Silence, Surgery, Divinity.

Our first instinct in trouble is to text a friend, send a wave of texts, scroll through the phone and vent to a million people. It’s to shout on my social media all the injustice of my life, and secretly hope I get a ton of replies that affirm my shaking fist.

I suspect this is because I need to be told I’m not so bad, that it’ll be fine, that it’ll all work out in the end.

But that’s not my real motive. What I really want is the copdepedent emotional rush that comes from a response so I don’t have to confront the ugliness of my soul. I’m using the Pavlovian-conditioned dopamine of a text message to cover an honest confrontation with the abyss inside, so that I can avoid the monster coiled around my guts for one more day. I use other people’s affirmation like a narcotic to gloss over the brutal self-surgery of my own selfishness. I skate on the surface of my electronic stream of complaints without even processing how I feel first.

To protect my ego: I dump the cargo without letting the wounds make me human.

I’m too much of a coward to say it’s my fault. I don’t want to say that it might not be okay, because I brought it on myself. I don’t want to say it’s too late. I especially don’t want to say I’m my own problem. But sometimes this is all true, and I need to know the weight of my own evil if I’m to apportion the strength to fight myself.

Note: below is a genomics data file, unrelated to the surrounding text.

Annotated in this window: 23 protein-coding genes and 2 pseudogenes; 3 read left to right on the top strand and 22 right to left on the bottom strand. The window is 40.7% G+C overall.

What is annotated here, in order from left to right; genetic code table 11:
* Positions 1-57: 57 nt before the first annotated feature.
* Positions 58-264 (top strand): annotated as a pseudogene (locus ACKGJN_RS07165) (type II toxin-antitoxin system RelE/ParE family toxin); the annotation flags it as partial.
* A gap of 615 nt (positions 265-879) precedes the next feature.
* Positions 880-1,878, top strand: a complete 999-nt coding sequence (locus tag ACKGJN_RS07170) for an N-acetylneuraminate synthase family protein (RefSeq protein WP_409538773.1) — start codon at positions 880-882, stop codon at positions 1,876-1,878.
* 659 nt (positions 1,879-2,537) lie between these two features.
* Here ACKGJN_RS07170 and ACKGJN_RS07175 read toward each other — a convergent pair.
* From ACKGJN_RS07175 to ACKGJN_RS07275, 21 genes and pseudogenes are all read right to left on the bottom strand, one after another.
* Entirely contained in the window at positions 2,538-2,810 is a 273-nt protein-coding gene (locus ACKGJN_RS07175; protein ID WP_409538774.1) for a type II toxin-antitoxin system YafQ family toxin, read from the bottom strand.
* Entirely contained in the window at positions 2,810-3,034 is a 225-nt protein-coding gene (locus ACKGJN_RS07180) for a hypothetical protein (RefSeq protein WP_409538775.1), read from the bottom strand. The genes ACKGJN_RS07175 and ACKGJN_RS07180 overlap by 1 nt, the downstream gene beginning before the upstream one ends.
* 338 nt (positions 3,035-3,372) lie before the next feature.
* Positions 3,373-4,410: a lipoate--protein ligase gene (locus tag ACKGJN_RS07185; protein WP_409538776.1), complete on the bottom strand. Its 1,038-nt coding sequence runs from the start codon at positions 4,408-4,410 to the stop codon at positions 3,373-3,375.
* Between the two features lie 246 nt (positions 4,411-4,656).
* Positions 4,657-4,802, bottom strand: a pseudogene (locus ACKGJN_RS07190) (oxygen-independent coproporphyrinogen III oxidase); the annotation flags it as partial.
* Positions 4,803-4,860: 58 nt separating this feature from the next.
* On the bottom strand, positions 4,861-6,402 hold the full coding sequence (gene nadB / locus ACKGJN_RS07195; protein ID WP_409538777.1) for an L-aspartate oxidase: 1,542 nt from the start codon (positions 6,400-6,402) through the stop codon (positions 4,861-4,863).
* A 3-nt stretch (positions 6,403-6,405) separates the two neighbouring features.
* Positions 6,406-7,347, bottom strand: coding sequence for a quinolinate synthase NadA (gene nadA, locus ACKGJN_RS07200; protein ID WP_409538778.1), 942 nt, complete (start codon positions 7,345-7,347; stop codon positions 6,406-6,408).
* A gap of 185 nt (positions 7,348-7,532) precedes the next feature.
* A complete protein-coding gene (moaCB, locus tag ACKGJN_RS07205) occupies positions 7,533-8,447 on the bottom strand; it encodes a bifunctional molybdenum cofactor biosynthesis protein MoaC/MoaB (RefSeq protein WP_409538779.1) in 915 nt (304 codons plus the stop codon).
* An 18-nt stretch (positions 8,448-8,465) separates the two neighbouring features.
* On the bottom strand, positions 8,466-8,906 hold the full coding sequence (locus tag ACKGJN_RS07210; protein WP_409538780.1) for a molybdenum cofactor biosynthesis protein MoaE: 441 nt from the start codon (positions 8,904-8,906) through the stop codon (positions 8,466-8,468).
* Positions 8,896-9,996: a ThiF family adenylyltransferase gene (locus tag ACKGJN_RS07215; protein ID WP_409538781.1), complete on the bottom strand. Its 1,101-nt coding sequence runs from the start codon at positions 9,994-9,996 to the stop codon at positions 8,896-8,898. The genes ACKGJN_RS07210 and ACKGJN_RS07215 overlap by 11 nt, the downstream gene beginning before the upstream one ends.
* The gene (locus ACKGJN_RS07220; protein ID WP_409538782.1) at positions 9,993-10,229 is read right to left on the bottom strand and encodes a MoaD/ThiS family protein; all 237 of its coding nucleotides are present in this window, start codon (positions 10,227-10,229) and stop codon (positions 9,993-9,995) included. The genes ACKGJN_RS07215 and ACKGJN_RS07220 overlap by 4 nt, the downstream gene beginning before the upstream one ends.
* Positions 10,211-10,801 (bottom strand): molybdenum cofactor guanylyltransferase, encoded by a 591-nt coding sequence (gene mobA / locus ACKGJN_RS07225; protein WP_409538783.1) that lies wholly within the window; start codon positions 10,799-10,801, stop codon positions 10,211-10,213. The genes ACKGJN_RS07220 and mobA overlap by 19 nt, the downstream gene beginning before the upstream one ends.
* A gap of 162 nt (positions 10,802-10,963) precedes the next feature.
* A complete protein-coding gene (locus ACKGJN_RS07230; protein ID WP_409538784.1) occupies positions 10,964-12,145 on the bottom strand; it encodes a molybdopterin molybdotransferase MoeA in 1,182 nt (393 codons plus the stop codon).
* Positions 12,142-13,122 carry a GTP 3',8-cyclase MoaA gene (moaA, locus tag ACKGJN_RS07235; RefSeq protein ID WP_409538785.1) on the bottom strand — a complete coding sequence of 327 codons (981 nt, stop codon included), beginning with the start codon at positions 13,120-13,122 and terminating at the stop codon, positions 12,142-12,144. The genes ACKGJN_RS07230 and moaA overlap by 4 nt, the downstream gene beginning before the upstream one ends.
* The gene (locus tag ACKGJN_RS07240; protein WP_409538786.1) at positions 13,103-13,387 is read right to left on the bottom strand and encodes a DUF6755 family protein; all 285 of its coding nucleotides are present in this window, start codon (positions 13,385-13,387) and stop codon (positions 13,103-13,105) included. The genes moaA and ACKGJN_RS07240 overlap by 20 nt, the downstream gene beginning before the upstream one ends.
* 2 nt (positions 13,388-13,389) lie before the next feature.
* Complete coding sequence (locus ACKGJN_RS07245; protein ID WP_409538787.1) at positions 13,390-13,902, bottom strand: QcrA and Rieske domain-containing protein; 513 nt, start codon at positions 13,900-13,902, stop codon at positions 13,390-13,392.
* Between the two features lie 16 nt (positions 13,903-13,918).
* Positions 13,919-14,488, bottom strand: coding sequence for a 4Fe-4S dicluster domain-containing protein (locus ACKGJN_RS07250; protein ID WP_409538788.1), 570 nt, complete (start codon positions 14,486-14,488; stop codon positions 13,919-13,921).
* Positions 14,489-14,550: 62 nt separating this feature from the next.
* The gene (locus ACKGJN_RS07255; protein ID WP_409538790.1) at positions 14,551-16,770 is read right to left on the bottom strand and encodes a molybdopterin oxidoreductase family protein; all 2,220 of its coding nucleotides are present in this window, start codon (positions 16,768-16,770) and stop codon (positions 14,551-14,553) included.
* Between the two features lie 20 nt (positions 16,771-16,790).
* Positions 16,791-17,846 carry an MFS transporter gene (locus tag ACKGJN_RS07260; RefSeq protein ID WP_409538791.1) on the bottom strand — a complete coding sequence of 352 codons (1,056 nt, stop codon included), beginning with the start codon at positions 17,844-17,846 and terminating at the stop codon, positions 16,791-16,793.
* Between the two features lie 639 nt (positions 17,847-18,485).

In the silence, I learn who I really am. I learn that I need help, and not from my phone and connected media and the buzz of the “like” button. I need the help that only comes with the quiet digestion of my imperfection. Silence is now our only honesty.

The stillness is terrifying. The disconnection from the plugged-in world threatens to crush me with grinding loneliness. Yet: I need the valley. I need to dig deep. I need to reach into my lungs and wrestle with the smog of my unresolved tension. I need to plunge into my swamp and kill the parasitic crawlers. I want to jump the chasm between the inconsolable chaos of my haphazard heart toward the potential of a far greater self reborn of divinity. This part of the journey is between me, myself, and God.

I need to step away. I need to quit relying on flesh to help flesh. I need God. I will cherish the silence.

— J

Question: The Dilemma of Loving Yourself

 glib-ly asked:

What advice can you give in terms of loving yourself the way God loves you?

Hey my dear friend, this is honestly an elusive statement in the Bible that I’m still really trying to learn.

I’ve heard many different interpretations of “Love your neighbor as you love yourself,” and I’m straddling the fence on both sides.  I’ll at least point you in a direction so you can form your own foundation for this one.

The two main thoughts on this are: